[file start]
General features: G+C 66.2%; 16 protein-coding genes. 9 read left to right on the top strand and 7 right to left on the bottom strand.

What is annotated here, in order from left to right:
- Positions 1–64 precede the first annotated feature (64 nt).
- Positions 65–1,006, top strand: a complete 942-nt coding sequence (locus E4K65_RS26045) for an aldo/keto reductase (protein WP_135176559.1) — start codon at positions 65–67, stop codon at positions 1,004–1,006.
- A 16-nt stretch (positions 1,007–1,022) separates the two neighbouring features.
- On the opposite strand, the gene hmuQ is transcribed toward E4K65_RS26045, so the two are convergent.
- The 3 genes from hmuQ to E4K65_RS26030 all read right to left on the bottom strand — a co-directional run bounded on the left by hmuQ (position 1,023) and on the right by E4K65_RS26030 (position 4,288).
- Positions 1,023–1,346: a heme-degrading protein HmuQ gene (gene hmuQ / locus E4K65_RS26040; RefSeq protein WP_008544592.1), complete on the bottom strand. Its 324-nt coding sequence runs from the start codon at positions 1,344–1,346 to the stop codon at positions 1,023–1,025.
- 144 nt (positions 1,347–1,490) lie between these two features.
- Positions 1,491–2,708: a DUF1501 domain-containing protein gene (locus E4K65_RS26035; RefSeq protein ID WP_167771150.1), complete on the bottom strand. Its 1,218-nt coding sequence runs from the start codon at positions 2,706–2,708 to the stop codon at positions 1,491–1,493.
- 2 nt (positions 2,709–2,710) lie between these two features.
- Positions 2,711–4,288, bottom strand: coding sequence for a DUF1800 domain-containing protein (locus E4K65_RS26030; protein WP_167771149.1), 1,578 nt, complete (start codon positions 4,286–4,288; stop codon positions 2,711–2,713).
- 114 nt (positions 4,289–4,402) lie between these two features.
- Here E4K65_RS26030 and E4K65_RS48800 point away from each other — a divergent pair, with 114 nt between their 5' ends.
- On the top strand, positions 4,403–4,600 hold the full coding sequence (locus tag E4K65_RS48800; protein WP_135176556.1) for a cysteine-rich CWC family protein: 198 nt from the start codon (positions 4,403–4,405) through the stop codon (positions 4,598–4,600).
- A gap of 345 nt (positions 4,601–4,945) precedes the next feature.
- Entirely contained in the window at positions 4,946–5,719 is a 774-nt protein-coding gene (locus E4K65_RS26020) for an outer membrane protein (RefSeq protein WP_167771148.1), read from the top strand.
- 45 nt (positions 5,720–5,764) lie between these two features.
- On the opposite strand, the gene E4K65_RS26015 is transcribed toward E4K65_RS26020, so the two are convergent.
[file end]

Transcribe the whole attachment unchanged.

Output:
General features: G+C 66.2%; 16 protein-coding genes. 9 read left to right on the top strand and 7 right to left on the bottom strand.

What is annotated here, in order from left to right:
- Positions 1–64 precede the first annotated feature (64 nt).
- Positions 65–1,006, top strand: a complete 942-nt coding sequence (locus E4K65_RS26045) for an aldo/keto reductase (protein WP_135176559.1) — start codon at positions 65–67, stop codon at positions 1,004–1,006.
- A 16-nt stretch (positions 1,007–1,022) separates the two neighbouring features.
- On the opposite strand, the gene hmuQ is transcribed toward E4K65_RS26045, so the two are convergent.
- The 3 genes from hmuQ to E4K65_RS26030 all read right to left on the bottom strand — a co-directional run bounded on the left by hmuQ (position 1,023) and on the right by E4K65_RS26030 (position 4,288).
- Positions 1,023–1,346: a heme-degrading protein HmuQ gene (gene hmuQ / locus E4K65_RS26040; RefSeq protein WP_008544592.1), complete on the bottom strand. Its 324-nt coding sequence runs from the start codon at positions 1,344–1,346 to the stop codon at positions 1,023–1,025.
- 144 nt (positions 1,347–1,490) lie between these two features.
- Positions 1,491–2,708: a DUF1501 domain-containing protein gene (locus E4K65_RS26035; RefSeq protein ID WP_167771150.1), complete on the bottom strand. Its 1,218-nt coding sequence runs from the start codon at positions 2,706–2,708 to the stop codon at positions 1,491–1,493.
- 2 nt (positions 2,709–2,710) lie between these two features.
- Positions 2,711–4,288, bottom strand: coding sequence for a DUF1800 domain-containing protein (locus E4K65_RS26030; protein WP_167771149.1), 1,578 nt, complete (start codon positions 4,286–4,288; stop codon positions 2,711–2,713).
- 114 nt (positions 4,289–4,402) lie between these two features.
- Here E4K65_RS26030 and E4K65_RS48800 point away from each other — a divergent pair, with 114 nt between their 5' ends.
- On the top strand, positions 4,403–4,600 hold the full coding sequence (locus tag E4K65_RS48800; protein WP_135176556.1) for a cysteine-rich CWC family protein: 198 nt from the start codon (positions 4,403–4,405) through the stop codon (positions 4,598–4,600).
- A gap of 345 nt (positions 4,601–4,945) precedes the next feature.
- Entirely contained in the window at positions 4,946–5,719 is a 774-nt protein-coding gene (locus E4K65_RS26020) for an outer membrane protein (RefSeq protein WP_167771148.1), read from the top strand.
- 45 nt (positions 5,720–5,764) lie between these two features.
- On the opposite strand, the gene E4K65_RS26015 is transcribed toward E4K65_RS26020, so the two are convergent.